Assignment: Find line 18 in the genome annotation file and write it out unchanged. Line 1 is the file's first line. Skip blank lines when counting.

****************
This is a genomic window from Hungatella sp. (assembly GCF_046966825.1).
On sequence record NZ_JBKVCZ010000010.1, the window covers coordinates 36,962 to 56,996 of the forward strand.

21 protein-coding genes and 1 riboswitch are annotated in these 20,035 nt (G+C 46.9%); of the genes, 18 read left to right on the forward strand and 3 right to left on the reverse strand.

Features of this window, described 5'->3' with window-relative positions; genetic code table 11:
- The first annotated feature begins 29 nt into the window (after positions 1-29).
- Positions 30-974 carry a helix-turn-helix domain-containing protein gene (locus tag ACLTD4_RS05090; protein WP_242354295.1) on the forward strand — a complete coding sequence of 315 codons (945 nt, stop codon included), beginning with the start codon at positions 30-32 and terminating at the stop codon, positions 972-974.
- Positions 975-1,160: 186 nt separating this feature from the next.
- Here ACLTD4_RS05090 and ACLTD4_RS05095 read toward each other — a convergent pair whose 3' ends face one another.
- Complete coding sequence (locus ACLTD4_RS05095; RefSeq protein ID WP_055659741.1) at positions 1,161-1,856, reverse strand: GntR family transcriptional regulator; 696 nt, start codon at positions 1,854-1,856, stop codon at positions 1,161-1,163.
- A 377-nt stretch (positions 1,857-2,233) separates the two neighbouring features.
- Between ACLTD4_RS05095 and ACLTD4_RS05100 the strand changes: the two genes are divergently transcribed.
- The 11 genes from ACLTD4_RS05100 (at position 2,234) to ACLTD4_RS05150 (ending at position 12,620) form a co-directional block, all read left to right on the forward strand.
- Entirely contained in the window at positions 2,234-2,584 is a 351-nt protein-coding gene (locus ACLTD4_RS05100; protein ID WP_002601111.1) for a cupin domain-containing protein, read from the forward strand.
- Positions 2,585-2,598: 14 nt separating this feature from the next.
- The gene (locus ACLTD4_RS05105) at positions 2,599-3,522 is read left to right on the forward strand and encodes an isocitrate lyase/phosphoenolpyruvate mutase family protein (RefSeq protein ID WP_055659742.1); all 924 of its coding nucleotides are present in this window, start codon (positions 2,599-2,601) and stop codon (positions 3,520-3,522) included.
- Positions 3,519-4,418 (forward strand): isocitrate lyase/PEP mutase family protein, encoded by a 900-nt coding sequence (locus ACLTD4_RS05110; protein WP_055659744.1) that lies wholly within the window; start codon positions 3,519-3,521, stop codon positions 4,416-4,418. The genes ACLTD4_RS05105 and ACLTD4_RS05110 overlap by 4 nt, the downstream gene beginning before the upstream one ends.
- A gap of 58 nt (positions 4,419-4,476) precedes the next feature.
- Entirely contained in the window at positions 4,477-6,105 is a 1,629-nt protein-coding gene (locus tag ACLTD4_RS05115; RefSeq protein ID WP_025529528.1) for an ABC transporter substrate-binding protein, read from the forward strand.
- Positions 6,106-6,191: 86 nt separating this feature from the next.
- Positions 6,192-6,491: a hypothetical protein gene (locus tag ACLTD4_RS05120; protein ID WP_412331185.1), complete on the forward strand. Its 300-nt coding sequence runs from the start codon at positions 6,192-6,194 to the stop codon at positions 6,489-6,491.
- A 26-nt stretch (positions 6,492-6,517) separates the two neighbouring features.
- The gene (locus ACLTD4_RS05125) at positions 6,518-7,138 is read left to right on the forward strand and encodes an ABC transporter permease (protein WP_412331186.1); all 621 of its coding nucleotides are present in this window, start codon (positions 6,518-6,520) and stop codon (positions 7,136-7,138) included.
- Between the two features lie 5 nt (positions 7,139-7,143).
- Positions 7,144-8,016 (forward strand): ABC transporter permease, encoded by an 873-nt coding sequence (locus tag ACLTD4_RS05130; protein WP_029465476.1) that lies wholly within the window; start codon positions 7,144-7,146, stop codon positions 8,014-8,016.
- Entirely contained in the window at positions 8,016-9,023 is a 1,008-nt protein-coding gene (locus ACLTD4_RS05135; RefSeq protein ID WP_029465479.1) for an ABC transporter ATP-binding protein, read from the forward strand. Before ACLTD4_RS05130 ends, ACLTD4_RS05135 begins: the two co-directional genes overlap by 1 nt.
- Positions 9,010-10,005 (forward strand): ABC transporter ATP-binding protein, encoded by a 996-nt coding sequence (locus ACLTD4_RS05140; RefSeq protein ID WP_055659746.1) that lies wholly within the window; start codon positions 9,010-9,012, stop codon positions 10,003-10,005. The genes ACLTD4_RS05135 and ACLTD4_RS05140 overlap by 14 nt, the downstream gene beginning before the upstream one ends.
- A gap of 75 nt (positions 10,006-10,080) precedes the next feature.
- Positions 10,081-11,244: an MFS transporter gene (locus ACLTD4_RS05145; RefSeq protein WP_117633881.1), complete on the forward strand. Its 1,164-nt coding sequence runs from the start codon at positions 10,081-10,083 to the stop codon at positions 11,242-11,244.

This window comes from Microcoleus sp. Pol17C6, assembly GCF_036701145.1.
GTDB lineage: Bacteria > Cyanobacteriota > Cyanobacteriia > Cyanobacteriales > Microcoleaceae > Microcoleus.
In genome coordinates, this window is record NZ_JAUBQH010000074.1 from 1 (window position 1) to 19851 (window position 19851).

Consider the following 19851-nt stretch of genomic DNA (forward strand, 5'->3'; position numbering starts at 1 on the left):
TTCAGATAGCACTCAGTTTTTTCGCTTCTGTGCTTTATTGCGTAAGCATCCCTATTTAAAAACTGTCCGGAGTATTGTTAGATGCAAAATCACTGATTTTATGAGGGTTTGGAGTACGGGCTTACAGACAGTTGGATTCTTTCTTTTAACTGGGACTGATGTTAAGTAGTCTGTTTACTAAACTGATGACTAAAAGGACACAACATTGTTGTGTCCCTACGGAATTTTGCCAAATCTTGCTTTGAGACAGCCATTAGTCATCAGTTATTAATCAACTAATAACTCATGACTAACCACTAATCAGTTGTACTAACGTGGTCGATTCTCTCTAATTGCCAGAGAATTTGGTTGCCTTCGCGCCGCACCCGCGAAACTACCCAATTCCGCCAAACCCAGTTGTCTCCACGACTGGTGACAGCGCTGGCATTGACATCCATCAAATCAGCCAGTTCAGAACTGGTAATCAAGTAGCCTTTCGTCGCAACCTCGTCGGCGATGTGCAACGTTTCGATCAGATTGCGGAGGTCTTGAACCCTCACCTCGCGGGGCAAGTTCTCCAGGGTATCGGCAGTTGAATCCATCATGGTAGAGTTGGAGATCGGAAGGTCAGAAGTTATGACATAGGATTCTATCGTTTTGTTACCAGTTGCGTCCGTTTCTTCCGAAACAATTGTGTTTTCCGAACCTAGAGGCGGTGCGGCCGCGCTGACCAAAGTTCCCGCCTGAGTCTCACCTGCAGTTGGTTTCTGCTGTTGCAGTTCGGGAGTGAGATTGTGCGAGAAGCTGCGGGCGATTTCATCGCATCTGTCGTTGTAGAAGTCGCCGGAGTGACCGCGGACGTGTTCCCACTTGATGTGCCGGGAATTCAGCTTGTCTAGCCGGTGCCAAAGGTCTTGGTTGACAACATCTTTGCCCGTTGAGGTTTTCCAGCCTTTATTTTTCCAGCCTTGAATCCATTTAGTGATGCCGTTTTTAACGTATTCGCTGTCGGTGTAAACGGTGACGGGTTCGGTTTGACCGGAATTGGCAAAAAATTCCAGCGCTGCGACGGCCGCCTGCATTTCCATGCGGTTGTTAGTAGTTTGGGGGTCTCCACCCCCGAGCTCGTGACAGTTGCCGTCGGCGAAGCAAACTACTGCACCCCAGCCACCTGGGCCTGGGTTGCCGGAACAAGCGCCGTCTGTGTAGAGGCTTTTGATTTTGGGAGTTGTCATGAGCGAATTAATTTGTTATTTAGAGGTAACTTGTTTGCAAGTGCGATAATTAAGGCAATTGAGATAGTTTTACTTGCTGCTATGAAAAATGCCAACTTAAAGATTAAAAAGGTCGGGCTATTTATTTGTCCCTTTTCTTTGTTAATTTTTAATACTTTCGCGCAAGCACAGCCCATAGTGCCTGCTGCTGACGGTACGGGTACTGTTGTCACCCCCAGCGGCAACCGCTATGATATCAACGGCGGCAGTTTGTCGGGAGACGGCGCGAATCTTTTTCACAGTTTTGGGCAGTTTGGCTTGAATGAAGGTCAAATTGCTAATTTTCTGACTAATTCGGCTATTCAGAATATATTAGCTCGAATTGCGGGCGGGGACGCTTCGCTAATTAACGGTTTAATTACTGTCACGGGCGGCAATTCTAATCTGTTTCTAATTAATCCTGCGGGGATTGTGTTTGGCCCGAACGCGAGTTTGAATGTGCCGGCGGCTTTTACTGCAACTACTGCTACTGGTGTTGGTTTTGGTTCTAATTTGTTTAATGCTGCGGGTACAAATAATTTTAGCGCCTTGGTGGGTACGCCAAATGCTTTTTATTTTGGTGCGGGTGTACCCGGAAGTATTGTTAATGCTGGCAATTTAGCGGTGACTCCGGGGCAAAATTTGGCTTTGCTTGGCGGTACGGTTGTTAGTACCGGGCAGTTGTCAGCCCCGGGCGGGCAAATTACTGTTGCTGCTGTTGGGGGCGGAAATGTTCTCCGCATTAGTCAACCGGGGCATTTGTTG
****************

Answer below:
- Entirely contained in the window at positions 4,477-6,105 is a 1,629-nt protein-coding gene (locus tag ACLTD4_RS05115; RefSeq protein ID WP_025529528.1) for an ABC transporter substrate-binding protein, read from the forward strand.